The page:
Moral philosophers argue that climate change poses an ‘ethical problem’ for humanity and thus that humans have moral obligations to respond. Little empirical research has explored whether non-philosophers agree with these conclusions. This is unfortunate, because non-experts’ moral intuitions (or lack thereof) about climate change likely hold important implications for willingness to engage cognitively, emotionally and behaviorally with the issue. After reviewing the moral philosophical position on climate change, I present results of two studies conducted with a total of 922 U.S. undergraduate students that explored beliefs about the ‘ethics of climate change.’ Forty-five percent of the students sampled stated unequivocally that climate change represents a moral or ethical issue; a full quarter of students said it was not an ethical issue and roughly 30% were unsure. Participants’ beliefs regarding the causes of climate change were predictive of intentions to perform pro-environmental actions, and this relationship was fully mediated by ascriptions of personal moral obligation to respond. Implications and directions for future research are discussed.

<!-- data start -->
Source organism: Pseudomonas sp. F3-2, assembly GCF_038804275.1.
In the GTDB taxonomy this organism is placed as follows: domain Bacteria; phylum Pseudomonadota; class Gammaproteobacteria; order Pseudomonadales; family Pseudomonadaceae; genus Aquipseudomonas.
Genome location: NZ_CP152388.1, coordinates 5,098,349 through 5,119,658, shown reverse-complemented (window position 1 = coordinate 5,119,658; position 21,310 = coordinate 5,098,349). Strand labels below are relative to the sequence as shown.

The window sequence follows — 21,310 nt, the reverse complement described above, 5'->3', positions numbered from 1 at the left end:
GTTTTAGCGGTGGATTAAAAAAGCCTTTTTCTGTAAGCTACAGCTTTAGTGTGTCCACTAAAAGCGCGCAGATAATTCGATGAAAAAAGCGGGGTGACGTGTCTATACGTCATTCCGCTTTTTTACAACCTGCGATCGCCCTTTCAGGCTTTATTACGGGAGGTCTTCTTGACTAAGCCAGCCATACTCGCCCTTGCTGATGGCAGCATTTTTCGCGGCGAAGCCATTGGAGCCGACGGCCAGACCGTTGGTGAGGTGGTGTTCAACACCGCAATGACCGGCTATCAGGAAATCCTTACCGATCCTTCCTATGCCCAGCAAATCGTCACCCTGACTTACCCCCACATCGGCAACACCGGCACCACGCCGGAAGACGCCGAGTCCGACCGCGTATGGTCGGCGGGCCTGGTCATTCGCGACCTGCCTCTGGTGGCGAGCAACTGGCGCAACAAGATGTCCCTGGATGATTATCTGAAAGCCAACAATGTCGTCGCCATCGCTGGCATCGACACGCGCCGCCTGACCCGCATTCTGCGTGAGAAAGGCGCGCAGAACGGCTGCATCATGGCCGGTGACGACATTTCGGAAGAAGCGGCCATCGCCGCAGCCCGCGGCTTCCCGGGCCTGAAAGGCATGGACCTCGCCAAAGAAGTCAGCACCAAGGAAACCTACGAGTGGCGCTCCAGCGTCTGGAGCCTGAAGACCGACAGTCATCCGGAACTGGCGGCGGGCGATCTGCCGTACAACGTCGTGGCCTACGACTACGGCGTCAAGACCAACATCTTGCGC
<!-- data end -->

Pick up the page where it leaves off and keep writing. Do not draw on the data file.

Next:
(2012). Is climate change an ethical issue? Examining young adults’ beliefs about climate and morality. Climatic Change
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